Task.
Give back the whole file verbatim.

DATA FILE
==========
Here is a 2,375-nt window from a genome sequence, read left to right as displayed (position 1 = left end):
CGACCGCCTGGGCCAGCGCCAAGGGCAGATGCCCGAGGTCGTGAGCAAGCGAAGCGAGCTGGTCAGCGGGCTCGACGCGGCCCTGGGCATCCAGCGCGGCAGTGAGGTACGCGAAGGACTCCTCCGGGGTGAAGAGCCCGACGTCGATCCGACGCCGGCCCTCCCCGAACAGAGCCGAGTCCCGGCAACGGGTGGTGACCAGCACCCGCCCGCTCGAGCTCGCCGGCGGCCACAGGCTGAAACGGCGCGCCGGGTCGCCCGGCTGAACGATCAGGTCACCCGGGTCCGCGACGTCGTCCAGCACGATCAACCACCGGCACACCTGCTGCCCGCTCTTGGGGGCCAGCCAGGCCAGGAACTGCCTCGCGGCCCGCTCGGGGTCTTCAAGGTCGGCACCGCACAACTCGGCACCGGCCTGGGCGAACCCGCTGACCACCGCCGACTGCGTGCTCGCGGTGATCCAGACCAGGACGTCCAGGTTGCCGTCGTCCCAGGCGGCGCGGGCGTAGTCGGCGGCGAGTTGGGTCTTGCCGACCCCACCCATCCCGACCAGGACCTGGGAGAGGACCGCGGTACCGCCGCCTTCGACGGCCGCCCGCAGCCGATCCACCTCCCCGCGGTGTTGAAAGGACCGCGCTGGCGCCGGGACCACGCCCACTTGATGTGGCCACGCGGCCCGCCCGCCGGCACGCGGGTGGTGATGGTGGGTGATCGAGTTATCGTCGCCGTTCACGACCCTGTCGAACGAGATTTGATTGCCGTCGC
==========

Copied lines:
Here is a 2,375-nt window from a genome sequence, read left to right as displayed (position 1 = left end):
CGACCGCCTGGGCCAGCGCCAAGGGCAGATGCCCGAGGTCGTGAGCAAGCGAAGCGAGCTGGTCAGCGGGCTCGACGCGGCCCTGGGCATCCAGCGCGGCAGTGAGGTACGCGAAGGACTCCTCCGGGGTGAAGAGCCCGACGTCGATCCGACGCCGGCCCTCCCCGAACAGAGCCGAGTCCCGGCAACGGGTGGTGACCAGCACCCGCCCGCTCGAGCTCGCCGGCGGCCACAGGCTGAAACGGCGCGCCGGGTCGCCCGGCTGAACGATCAGGTCACCCGGGTCCGCGACGTCGTCCAGCACGATCAACCACCGGCACACCTGCTGCCCGCTCTTGGGGGCCAGCCAGGCCAGGAACTGCCTCGCGGCCCGCTCGGGGTCTTCAAGGTCGGCACCGCACAACTCGGCACCGGCCTGGGCGAACCCGCTGACCACCGCCGACTGCGTGCTCGCGGTGATCCAGACCAGGACGTCCAGGTTGCCGTCGTCCCAGGCGGCGCGGGCGTAGTCGGCGGCGAGTTGGGTCTTGCCGACCCCACCCATCCCGACCAGGACCTGGGAGAGGACCGCGGTACCGCCGCCTTCGACGGCCGCCCGCAGCCGATCCACCTCCCCGCGGTGTTGAAAGGACCGCGCTGGCGCCGGGACCACGCCCACTTGATGTGGCCACGCGGCCCGCCCGCCGGCACGCGGGTGGTGATGGTGGGTGATCGAGTTATCGTCGCCGTTCACGACCCTGTCGAACGAGATTTGATTGCCGTCGC